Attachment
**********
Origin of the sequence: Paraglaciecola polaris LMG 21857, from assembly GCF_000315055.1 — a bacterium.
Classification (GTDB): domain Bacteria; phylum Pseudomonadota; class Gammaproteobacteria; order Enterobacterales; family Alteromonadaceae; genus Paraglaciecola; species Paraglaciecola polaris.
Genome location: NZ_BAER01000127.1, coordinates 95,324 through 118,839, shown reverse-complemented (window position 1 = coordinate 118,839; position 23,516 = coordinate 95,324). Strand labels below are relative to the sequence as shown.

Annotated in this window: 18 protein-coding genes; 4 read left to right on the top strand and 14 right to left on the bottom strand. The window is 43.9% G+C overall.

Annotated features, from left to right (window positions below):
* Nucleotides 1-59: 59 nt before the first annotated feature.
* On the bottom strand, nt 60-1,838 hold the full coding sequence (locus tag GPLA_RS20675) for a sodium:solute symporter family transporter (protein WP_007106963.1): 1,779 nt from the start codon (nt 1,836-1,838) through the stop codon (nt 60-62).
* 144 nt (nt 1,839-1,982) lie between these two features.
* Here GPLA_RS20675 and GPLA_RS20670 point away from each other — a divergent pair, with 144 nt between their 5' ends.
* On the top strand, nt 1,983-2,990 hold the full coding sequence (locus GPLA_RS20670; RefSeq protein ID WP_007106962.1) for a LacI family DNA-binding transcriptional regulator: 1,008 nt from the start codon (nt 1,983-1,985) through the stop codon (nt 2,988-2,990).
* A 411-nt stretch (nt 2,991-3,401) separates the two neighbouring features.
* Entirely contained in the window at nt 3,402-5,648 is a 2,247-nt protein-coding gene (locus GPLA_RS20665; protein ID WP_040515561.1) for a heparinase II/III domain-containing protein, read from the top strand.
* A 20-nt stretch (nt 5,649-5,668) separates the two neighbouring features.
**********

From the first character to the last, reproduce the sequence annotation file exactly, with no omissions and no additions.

Origin of the sequence: Paraglaciecola polaris LMG 21857, from assembly GCF_000315055.1 — a bacterium.
Classification (GTDB): domain Bacteria; phylum Pseudomonadota; class Gammaproteobacteria; order Enterobacterales; family Alteromonadaceae; genus Paraglaciecola; species Paraglaciecola polaris.
Genome location: NZ_BAER01000127.1, coordinates 95,324 through 118,839, shown reverse-complemented (window position 1 = coordinate 118,839; position 23,516 = coordinate 95,324). Strand labels below are relative to the sequence as shown.

Annotated in this window: 18 protein-coding genes; 4 read left to right on the top strand and 14 right to left on the bottom strand. The window is 43.9% G+C overall.

Annotated features, from left to right (window positions below):
* Nucleotides 1-59: 59 nt before the first annotated feature.
* On the bottom strand, nt 60-1,838 hold the full coding sequence (locus tag GPLA_RS20675) for a sodium:solute symporter family transporter (protein WP_007106963.1): 1,779 nt from the start codon (nt 1,836-1,838) through the stop codon (nt 60-62).
* 144 nt (nt 1,839-1,982) lie between these two features.
* Here GPLA_RS20675 and GPLA_RS20670 point away from each other — a divergent pair, with 144 nt between their 5' ends.
* On the top strand, nt 1,983-2,990 hold the full coding sequence (locus GPLA_RS20670; RefSeq protein ID WP_007106962.1) for a LacI family DNA-binding transcriptional regulator: 1,008 nt from the start codon (nt 1,983-1,985) through the stop codon (nt 2,988-2,990).
* A 411-nt stretch (nt 2,991-3,401) separates the two neighbouring features.
* Entirely contained in the window at nt 3,402-5,648 is a 2,247-nt protein-coding gene (locus GPLA_RS20665; protein ID WP_040515561.1) for a heparinase II/III domain-containing protein, read from the top strand.
* A 20-nt stretch (nt 5,649-5,668) separates the two neighbouring features.